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China’s Market Economy Status Under the Hammer
China’s Market Economy Status Under the Hammer

China’s Market Economy Status Under the Hammer

China’s Market Economy Status Under the Hammer

By December 11, 2016, the European Union will have made a decision on whether China should join the ‘exclusive club’ of countries with market economy status.
However, the rules against Chinese dumping, which are being applied in the Union and are about to expire in December 2016, seem to be more important than the market economy status itself, Francois Godement of the European Council of Foreign Relations wrote for EUBulletin.
Should trading with China, if its market economy status is recognized, be subject to the policy of specific duties or not? And what will happen once anti-dumping rules have expired?
China joined the World Trade Organization in 2001, and with that began its 15-year interim period. During this period, other WTO members have had the opportunity to apply anti-dumping duties in response to the unfairly low prices of the Chinese exporters.
China has promised to carry out economic reforms during this period with the aim to become a market economy.
However, since 2004, China has met only one of the five criteria set by the European Commission, which the country must meet before it can be granted the market economy status. With the end of the interim period, China has also begun to focus on a intermediate target, which is the cancellation of anti-dumping measures by European states, since Beijing perceives the market economy status to be more less of a symbolic value.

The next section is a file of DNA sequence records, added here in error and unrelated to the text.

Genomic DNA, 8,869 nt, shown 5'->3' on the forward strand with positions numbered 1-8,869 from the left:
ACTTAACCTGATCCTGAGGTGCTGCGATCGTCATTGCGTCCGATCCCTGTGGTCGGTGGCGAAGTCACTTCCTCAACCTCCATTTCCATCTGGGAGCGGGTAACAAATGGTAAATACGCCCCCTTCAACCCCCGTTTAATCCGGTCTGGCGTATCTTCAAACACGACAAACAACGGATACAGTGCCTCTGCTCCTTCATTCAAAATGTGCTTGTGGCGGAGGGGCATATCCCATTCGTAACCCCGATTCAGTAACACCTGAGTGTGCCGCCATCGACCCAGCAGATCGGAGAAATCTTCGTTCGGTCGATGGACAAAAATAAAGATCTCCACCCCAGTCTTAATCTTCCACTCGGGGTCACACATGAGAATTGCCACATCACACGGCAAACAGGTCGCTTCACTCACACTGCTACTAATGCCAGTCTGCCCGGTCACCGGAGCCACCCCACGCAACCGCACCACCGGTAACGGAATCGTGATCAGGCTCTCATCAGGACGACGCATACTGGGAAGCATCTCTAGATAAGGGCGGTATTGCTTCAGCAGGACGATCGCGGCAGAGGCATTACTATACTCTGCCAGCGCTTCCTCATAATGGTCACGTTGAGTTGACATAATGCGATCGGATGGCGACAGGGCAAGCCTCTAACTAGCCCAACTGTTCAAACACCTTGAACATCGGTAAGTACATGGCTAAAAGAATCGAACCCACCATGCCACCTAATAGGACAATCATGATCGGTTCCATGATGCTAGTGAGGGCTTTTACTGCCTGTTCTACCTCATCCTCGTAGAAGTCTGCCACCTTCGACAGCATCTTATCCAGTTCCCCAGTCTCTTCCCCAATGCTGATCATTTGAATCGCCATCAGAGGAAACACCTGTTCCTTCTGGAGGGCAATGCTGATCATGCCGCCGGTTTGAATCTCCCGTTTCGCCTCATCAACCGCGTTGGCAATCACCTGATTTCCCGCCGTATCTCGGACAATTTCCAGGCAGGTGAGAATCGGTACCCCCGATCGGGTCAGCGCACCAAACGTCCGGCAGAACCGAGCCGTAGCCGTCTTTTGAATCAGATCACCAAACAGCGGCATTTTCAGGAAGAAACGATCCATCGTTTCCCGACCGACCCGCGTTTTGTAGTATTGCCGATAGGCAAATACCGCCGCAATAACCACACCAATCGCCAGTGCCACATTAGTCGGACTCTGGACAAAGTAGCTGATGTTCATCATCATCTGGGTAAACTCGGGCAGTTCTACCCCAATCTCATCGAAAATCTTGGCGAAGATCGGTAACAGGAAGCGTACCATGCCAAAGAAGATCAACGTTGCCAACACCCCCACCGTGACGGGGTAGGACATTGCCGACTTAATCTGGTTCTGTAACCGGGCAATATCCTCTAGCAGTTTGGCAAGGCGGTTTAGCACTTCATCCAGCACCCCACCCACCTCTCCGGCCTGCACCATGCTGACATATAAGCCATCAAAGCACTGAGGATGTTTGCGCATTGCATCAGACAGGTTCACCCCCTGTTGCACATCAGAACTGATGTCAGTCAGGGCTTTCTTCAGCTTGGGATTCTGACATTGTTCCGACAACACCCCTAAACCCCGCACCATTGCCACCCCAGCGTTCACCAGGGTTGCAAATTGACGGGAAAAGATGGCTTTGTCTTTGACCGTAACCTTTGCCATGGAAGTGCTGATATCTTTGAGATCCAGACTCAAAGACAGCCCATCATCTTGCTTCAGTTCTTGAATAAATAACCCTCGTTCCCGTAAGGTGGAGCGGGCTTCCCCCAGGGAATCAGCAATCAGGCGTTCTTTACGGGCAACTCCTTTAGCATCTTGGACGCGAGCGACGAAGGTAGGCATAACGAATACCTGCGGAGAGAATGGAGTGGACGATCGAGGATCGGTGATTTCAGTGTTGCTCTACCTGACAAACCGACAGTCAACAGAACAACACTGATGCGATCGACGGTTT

China is certainly not yet a market economy. Unlike in Europe, the price of land for business, energy prices and other forms of financing, which the companies acquire, are determined by the government. Thanks to these relative comparative advantages, Chinese companies are capable of buying even such European companies as Volvo and Syngenta.
As a result of the government support and subsidies, China floods the international market with products with the prices lower than their actual production costs.
Thus, the question is how should the EU deal with this market asymmetry? There are several possibilities that may occur after December 11. The Union may change anti-dumping criteria without implementing mitigation measures that would protect European producers, it can modify the criteria and implement mitigation measures, or may not do anything at all. In that case, a lawsuit from the Chinese side can be expected.
Granting the market economy status for China could be a possible approach. The status is moreover poorly defined and the failure to grant it would cause an unnecessary conflict. Moreover, it can also encourage China’s current efforts to transform to a market economy.
The Union should not change its anti-dumping measures for the time being since the overall reform of the protective instruments is not possible before December 11.
Brexit will also most likely delay this process even more. The EU should also renew its efforts to prompt China to commit to the economic dialogue and take measures to avoid a sudden surge in exports.

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